'Twas the Fight for the Speakership

Nothing's stirring in the political world this week, except in the Texas House. When Texas Republicans retained their majority in the state House of Representatives ...
by | December 27, 2006
 

Nothing's stirring in the political world this week, except in the Texas House.

When Texas Republicans retained their majority in the state House of Representatives in November (albeit with five fewer seats), Tom Craddick seemed ensured another two years as the body's speaker. But fellow Republican Brian McCall is running against Craddick and feels confident he can win when legislators choose a new speaker January 9.

While McCall's task is difficult -- ousting someone who's been speaker since 2002 and who won his first legislative election in 1968 -- the math required for him to get to the magic number of 76 is fairly simple:

1) McCall needs the votes of the House's 69 Democrats.

2) He needs to remember to vote for himself (very important).

3) He needs to find six other Republicans who will support him, perhaps after being promised one of many plum committee chairmanships.

Though it might seem odd that McCall's bid hinges on support from the opposite party, it's not all that unusual. Just last month in the Alaska Senate, members of the Democratic minority won themselves some committee chairmanships by forming a governing coalition with a group of Republicans. Something similar is afoot in Alabama, where, despite the nominal 23-12 Democratic edge, six dissident Democrats may join with Republicans to decide the body's leadership.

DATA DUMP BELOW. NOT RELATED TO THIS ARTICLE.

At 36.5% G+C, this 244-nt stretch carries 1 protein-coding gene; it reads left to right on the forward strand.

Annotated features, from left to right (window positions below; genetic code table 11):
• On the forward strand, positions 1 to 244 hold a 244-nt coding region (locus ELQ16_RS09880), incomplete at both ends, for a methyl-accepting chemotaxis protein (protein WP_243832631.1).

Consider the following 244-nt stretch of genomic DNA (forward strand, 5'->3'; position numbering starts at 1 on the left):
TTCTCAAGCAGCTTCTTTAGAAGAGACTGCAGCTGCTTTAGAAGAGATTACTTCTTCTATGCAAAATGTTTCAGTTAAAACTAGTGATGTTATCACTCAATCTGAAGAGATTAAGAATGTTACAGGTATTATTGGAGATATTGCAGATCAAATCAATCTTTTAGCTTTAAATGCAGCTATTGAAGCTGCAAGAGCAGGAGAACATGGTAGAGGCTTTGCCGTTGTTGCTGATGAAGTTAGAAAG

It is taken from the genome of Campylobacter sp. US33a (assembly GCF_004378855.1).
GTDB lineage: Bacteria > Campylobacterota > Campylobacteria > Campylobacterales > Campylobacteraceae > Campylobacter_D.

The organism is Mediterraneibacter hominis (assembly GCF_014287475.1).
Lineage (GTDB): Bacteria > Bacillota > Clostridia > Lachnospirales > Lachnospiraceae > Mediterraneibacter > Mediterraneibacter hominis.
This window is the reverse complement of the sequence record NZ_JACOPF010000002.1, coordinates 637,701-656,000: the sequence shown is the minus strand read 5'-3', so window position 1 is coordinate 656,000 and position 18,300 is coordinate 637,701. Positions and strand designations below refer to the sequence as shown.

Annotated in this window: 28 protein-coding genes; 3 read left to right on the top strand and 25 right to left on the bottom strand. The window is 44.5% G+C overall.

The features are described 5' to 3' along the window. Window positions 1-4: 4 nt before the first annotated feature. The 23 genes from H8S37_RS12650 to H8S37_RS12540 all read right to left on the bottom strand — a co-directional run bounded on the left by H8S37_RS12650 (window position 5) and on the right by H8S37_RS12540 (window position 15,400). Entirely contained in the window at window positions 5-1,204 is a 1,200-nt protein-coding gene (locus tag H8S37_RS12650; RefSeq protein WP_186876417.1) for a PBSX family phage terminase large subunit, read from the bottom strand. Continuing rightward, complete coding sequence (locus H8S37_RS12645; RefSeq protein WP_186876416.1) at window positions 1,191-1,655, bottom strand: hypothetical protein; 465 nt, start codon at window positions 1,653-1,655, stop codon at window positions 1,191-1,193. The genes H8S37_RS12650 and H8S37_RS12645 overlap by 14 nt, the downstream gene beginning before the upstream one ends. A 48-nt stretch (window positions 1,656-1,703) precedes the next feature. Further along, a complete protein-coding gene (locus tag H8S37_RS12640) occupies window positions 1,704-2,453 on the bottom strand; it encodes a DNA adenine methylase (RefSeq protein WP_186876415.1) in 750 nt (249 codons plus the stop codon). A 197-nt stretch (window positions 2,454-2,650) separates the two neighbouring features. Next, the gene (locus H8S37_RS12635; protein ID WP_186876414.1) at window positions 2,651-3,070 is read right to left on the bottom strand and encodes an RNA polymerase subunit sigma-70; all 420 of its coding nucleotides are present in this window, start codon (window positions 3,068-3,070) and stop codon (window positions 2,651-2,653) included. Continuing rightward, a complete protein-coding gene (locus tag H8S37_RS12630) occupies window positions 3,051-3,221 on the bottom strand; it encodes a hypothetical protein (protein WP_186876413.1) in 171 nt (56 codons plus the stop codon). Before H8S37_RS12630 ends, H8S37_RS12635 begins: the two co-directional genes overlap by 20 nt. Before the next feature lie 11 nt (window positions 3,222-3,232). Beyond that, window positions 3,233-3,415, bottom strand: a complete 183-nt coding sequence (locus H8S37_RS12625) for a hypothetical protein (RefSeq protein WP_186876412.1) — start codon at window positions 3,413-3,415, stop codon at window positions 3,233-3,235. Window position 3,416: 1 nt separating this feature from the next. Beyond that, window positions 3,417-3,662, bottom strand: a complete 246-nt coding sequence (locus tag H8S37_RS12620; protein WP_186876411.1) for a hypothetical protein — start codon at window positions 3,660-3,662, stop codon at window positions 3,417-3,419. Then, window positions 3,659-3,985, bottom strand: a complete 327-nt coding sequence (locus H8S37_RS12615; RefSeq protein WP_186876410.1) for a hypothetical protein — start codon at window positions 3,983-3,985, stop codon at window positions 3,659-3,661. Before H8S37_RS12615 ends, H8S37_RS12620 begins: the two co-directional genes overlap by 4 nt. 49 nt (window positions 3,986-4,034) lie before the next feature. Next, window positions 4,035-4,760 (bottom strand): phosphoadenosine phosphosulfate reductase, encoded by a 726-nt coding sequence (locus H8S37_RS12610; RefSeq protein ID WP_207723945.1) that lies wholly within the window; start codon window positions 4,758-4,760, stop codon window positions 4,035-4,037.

In Texas, Democrats seem open to the idea of supporting McCall en masse, largely because they regard Craddick as overly partisan and confrontational. It's not clear whether McCall is willing to allow Democrats to run some committees or if he's just promising better treatment instead.

There's a precedent for the latter approach in New Hampshire, where two years ago Democrats conspired with some GOPers to choose a moderate Republican as House speaker, even though they weren't receiving any chairmanships in the bargain.

The gambit succeeded: The Republican leadership worked well with Democratic Governor John Lynch. This year, voters gave Lynch credit for the new spirit of bipartisanship and handed his party victories up and down the ballot (The irony of voters rewarding one party for bipartisanship isn't lost on New Hampshire Republicans). As a result, the newly minted Democratic majority in the House won't have to consult with anyone else to choose a speaker.

Josh Goodman
Josh Goodman  |  Former Staff Writer
mailbox@governing.com

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